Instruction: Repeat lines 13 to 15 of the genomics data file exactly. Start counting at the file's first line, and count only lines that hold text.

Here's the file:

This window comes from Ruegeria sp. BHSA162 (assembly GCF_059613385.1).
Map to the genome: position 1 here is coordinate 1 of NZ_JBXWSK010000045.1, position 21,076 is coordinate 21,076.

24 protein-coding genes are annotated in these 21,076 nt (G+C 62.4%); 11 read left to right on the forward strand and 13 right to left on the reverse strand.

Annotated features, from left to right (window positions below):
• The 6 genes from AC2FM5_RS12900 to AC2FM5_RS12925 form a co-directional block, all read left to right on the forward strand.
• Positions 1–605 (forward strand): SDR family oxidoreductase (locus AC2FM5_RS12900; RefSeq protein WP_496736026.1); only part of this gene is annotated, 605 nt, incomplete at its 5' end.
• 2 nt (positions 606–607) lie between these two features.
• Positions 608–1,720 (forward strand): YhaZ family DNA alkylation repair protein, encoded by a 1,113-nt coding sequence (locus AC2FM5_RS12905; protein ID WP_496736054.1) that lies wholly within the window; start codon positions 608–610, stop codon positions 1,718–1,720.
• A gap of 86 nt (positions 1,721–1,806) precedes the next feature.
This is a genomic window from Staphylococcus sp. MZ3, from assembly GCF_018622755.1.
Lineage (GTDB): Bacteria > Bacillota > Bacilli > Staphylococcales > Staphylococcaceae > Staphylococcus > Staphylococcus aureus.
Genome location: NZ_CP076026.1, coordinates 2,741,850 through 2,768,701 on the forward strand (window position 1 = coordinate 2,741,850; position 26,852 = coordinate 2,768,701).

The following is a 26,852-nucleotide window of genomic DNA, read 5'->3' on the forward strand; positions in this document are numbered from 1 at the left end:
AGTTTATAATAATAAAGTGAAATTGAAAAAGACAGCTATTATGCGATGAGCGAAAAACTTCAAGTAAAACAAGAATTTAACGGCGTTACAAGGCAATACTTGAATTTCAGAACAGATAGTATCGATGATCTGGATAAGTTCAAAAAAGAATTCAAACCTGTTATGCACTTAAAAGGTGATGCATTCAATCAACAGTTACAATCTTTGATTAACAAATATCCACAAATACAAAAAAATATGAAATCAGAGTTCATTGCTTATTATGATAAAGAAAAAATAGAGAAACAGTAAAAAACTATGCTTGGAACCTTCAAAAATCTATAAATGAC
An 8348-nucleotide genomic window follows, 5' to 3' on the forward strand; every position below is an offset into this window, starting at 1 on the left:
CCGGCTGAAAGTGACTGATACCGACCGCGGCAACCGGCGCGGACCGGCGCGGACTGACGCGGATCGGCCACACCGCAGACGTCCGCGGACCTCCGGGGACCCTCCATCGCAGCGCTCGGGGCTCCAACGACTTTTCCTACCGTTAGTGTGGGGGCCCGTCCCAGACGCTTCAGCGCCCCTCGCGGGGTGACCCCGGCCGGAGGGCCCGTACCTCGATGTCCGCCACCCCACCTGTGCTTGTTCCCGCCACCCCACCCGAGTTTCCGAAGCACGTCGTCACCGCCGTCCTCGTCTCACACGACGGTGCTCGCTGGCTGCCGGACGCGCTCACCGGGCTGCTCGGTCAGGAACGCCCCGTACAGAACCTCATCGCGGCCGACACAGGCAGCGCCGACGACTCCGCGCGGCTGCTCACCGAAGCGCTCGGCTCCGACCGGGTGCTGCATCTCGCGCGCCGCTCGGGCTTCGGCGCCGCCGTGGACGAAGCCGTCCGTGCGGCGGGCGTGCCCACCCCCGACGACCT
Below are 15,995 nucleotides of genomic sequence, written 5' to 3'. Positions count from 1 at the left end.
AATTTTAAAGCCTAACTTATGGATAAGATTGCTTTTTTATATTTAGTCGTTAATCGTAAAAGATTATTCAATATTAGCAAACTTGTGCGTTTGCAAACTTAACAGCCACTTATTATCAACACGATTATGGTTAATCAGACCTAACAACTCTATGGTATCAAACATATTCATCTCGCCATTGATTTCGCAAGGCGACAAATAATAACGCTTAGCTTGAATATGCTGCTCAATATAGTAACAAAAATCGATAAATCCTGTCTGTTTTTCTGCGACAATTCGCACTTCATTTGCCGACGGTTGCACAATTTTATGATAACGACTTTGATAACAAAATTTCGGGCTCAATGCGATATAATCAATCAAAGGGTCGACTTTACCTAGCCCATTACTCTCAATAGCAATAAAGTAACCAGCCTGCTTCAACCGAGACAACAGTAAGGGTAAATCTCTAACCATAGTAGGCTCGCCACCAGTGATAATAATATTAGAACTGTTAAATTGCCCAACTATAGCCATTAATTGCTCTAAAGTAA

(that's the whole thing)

The following is a 26,852-nucleotide window of genomic DNA, read 5'->3' on the forward strand; positions in this document are numbered from 1 at the left end:
AGTTTATAATAATAAAGTGAAATTGAAAAAGACAGCTATTATGCGATGAGCGAAAAACTTCAAGTAAAACAAGAATTTAACGGCGTTACAAGGCAATACTTGAATTTCAGAACAGATAGTATCGATGATCTGGATAAGTTCAAAAAAGAATTCAAACCTGTTATGCACTTAAAAGGTGATGCATTCAATCAACAGTTACAATCTTTGATTAACAAATATCCACAAATACAAAAAAATATGAAATCAGAGTTCATTGCTTATTATGATAAAGAAAAAATAGAGAAACAGTAAAAAACTATGCTTGGAACCTTCAAAAATCTATAAATGAC
An 8348-nucleotide genomic window follows, 5' to 3' on the forward strand; every position below is an offset into this window, starting at 1 on the left: